FYI - Command Line Programs for the Blind
Linux for blind general discussion
blinux-list at redhat.com
Thu Apr 14 13:03:38 UTC 2022
That can be said for any specialized software. High end photo editing software is really only good for that special niche group for example. And they have to go out of their way to buy it and install it.
----- Original Message -----
From: Linux for blind general discussion <blinux-list at redhat.com>
To: Linux for blind general discussion <blinux-list at redhat.com>
Date: Thu, 14 Apr 2022 13:48:10 +0100
Subject: Re: FYI - Command Line Programs for the Blind
> See to me, I see Orca as part of the installed system, not some special app you have to go install a laJaws or NVDA on Windows however.
> So to me, no, Orca's a part of the distro that helps out disabled (Not just blind....) users however. Something like Fenrir that you have to go out of your way to install specifically, or espeakup, or TDSR, or... would more fit that specialized blindie specific software tag however I feel, since you need to...
> 1. Go installe it from Git, or Pip or your package manager or however you install it
> 2. It doesn't help anyone but blind users. Something like Orca with a magnifier also wouldn't be blind specific since it'd help people with low vision as well for instance however
> That and, well, I just feel like if it's part of the distro or OS, it's not really this hyper specialized thing. It's there when you've installed the system alongside every other package that gets installe.
> Okay for something like vanilla Arch, I'd argue that works against Orca because I had to manually install it and, yes, go out o my way when setting up this box to have Orca on as part of my install and setup routine....but for something like a GUI Arch installer that lets you select accesssibility in the installer, the distinction gets really, really fuzzy since then Orca's installed and part o the system. Ditto for Ubuntu, Debian, et cetera. Kind of a tough one to call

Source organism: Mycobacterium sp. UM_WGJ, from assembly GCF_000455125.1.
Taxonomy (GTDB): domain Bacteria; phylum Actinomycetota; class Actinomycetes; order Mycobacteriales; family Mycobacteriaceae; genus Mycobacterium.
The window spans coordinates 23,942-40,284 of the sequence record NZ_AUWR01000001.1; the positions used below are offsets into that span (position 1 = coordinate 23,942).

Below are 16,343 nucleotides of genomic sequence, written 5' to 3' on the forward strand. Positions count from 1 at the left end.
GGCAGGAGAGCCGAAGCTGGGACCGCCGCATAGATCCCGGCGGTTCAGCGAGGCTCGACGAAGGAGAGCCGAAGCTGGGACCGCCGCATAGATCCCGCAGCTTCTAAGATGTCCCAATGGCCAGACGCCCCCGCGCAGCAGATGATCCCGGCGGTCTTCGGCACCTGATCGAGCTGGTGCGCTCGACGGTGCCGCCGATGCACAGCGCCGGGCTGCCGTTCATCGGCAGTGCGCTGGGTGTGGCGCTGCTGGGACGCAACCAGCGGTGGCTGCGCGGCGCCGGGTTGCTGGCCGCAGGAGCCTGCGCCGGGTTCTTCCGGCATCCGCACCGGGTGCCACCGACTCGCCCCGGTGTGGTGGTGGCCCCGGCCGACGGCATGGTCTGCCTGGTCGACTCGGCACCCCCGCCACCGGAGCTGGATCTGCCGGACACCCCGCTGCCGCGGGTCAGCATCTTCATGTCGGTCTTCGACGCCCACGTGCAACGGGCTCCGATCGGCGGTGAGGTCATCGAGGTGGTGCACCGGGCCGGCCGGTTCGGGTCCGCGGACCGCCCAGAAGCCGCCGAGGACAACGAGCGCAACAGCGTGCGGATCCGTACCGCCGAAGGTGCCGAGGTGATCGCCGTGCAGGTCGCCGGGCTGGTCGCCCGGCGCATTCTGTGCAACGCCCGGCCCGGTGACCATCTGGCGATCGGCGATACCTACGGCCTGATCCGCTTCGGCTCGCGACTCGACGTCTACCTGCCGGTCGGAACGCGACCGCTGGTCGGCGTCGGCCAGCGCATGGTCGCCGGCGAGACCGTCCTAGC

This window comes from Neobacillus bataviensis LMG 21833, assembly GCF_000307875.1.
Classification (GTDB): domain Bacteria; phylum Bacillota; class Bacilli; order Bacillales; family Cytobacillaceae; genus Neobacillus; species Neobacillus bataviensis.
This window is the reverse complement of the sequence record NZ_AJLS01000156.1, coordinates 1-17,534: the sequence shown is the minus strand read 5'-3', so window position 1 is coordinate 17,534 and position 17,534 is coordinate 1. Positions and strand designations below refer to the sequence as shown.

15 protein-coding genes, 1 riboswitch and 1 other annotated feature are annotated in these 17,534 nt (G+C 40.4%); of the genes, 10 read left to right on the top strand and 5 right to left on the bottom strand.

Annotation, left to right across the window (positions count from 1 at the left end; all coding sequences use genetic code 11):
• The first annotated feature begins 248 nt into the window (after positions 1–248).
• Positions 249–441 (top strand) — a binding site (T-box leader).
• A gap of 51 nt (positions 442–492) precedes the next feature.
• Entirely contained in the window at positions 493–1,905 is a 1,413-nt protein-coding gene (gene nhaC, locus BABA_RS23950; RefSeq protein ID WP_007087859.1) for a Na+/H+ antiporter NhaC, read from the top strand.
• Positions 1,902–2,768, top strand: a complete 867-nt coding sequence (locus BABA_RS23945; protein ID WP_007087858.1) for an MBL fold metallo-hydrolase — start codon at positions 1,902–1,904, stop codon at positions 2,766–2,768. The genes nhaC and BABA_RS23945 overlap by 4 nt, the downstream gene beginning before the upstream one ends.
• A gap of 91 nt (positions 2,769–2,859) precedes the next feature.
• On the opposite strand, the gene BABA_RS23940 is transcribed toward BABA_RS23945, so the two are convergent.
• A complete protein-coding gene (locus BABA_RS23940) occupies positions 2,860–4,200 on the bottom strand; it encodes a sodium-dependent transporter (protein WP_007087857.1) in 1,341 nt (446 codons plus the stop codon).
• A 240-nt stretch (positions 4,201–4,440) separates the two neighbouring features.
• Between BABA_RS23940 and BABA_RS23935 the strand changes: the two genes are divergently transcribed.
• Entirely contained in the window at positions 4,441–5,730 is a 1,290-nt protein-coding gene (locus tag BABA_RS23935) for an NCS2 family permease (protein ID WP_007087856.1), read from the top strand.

> On Thu, Apr 14, 2022 at 02:33:04PM +0200, Linux for blind general discussion wrote:
> > Hmmm, interesting, about "the blind" and being human.
> > I have no problem with it anyway, because I just wonder: "The blind" has
> > and will always refer to humans and not some animals.
> > Then about blind-specific products: the Orca you are using on the
> > computer is certainly a blindie thing, isn't it? The fact that you
> > require specialised applications 'made for the blind' to participate in
> > mainstream activities says otherwise.
> > Linux for blind general discussion <blinux-list at redhat.com> writes:
> > > Well, no, I didn't mean to replace one for-the-blind specialized Linux
> > > distribution with another. Everything I said centered around the fact
> > > that I use something that anyone can use, I work with anyone, and I am
> > > human above all, not the blind. Slint is also a one-man show that is
> > > just a specialized Slackware, albeit with some improvements, and even
> > > Slackware as old as it is is also a one-man show. I am much more in
> > > favor personally of using distributions with much better community
> > > support and more than one person maintaining them. Yes, a team can get
> > > too large for the good of its own project, but two heads are always
> > > better than one, and three can usually be better than 2.
> > >
> > > ~Kyle
> > >
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> Jace's words are up there. Quoted and old messages below this point
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